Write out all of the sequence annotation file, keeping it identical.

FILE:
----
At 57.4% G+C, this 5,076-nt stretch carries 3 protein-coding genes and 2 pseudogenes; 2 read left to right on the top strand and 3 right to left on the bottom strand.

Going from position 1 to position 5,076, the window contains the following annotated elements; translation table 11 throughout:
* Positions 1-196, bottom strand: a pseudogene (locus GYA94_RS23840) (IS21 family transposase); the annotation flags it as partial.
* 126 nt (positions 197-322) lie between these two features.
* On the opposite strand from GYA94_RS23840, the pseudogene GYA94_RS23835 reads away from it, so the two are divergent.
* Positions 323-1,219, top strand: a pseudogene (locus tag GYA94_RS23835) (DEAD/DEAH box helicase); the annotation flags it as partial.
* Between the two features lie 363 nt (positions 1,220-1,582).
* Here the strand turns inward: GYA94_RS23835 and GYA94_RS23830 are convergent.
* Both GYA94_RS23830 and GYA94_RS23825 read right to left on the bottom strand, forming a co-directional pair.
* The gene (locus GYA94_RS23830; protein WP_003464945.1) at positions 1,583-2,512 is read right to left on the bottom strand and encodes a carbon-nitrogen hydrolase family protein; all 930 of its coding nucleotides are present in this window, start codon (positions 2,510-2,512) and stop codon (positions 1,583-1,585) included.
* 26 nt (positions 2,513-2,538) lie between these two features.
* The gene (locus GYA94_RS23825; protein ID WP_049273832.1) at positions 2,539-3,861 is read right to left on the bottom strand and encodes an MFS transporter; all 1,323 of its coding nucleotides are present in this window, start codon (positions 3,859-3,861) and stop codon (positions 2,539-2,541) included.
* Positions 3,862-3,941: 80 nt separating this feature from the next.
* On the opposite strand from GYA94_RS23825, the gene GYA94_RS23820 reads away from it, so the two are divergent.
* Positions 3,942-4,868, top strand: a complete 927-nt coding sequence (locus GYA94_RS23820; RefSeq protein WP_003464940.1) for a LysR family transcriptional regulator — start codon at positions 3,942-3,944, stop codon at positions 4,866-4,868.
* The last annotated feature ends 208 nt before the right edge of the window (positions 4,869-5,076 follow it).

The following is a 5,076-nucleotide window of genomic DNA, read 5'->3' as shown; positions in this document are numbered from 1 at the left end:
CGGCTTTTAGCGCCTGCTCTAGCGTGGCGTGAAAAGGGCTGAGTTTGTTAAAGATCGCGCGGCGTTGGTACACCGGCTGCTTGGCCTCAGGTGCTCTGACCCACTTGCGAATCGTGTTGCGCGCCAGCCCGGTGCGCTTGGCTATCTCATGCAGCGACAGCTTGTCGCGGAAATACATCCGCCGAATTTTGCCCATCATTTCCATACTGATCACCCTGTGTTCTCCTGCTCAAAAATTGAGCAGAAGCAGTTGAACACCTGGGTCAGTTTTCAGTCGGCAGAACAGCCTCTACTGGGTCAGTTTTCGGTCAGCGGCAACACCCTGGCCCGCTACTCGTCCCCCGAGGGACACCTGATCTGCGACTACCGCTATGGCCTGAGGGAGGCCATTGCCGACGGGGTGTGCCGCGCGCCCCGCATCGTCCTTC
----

At 57.4% G+C, this 5,076-nt stretch carries 3 protein-coding genes and 2 pseudogenes; 2 read left to right on the top strand and 3 right to left on the bottom strand.

Going from position 1 to position 5,076, the window contains the following annotated elements; translation table 11 throughout:
* Positions 1-196, bottom strand: a pseudogene (locus GYA94_RS23840) (IS21 family transposase); the annotation flags it as partial.
* 126 nt (positions 197-322) lie between these two features.
* On the opposite strand from GYA94_RS23840, the pseudogene GYA94_RS23835 reads away from it, so the two are divergent.
* Positions 323-1,219, top strand: a pseudogene (locus tag GYA94_RS23835) (DEAD/DEAH box helicase); the annotation flags it as partial.
* Between the two features lie 363 nt (positions 1,220-1,582).
* Here the strand turns inward: GYA94_RS23835 and GYA94_RS23830 are convergent.
* Both GYA94_RS23830 and GYA94_RS23825 read right to left on the bottom strand, forming a co-directional pair.
* The gene (locus GYA94_RS23830; protein WP_003464945.1) at positions 1,583-2,512 is read right to left on the bottom strand and encodes a carbon-nitrogen hydrolase family protein; all 930 of its coding nucleotides are present in this window, start codon (positions 2,510-2,512) and stop codon (positions 1,583-1,585) included.
* 26 nt (positions 2,513-2,538) lie between these two features.
* The gene (locus GYA94_RS23825; protein ID WP_049273832.1) at positions 2,539-3,861 is read right to left on the bottom strand and encodes an MFS transporter; all 1,323 of its coding nucleotides are present in this window, start codon (positions 3,859-3,861) and stop codon (positions 2,539-2,541) included.
* Positions 3,862-3,941: 80 nt separating this feature from the next.
* On the opposite strand from GYA94_RS23825, the gene GYA94_RS23820 reads away from it, so the two are divergent.
* Positions 3,942-4,868, top strand: a complete 927-nt coding sequence (locus GYA94_RS23820; RefSeq protein WP_003464940.1) for a LysR family transcriptional regulator — start codon at positions 3,942-3,944, stop codon at positions 4,866-4,868.
* The last annotated feature ends 208 nt before the right edge of the window (positions 4,869-5,076 follow it).

The following is a 5,076-nucleotide window of genomic DNA, read 5'->3' as shown; positions in this document are numbered from 1 at the left end:
CGGCTTTTAGCGCCTGCTCTAGCGTGGCGTGAAAAGGGCTGAGTTTGTTAAAGATCGCGCGGCGTTGGTACACCGGCTGCTTGGCCTCAGGTGCTCTGACCCACTTGCGAATCGTGTTGCGCGCCAGCCCGGTGCGCTTGGCTATCTCATGCAGCGACAGCTTGTCGCGGAAATACATCCGCCGAATTTTGCCCATCATTTCCATACTGATCACCCTGTGTTCTCCTGCTCAAAAATTGAGCAGAAGCAGTTGAACACCTGGGTCAGTTTTCAGTCGGCAGAACAGCCTCTACTGGGTCAGTTTTCGGTCAGCGGCAACACCCTGGCCCGCTACTCGTCCCCCGAGGGACACCTGATCTGCGACTACCGCTATGGCCTGAGGGAGGCCATTGCCGACGGGGTGTGCCGCGCGCCCCGCATCGTCCTTC